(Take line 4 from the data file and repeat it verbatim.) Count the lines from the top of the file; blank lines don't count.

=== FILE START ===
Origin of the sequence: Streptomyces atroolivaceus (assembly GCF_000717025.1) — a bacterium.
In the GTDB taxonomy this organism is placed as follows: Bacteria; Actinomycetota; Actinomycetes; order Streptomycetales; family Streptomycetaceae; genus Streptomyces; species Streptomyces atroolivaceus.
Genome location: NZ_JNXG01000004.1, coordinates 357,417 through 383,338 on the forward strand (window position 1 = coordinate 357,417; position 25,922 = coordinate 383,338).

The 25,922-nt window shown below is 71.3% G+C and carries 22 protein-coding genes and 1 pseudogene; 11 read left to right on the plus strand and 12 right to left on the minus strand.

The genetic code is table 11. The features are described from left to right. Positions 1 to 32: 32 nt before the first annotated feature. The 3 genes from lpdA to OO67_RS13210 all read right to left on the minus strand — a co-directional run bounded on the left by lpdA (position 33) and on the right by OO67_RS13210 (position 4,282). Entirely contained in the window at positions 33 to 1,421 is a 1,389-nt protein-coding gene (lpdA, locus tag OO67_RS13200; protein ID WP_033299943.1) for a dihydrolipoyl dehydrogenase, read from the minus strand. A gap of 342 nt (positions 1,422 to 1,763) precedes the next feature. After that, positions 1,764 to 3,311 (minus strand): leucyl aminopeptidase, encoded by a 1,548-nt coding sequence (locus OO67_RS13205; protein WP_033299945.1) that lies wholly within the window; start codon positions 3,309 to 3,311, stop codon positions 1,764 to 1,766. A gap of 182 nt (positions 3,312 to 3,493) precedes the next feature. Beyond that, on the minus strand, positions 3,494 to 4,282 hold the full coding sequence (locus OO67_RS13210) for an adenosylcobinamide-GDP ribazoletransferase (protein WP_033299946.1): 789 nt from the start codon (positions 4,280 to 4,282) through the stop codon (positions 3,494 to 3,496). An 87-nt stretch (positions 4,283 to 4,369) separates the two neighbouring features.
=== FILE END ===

The 25,922-nt window shown below is 71.3% G+C and carries 22 protein-coding genes and 1 pseudogene; 11 read left to right on the plus strand and 12 right to left on the minus strand.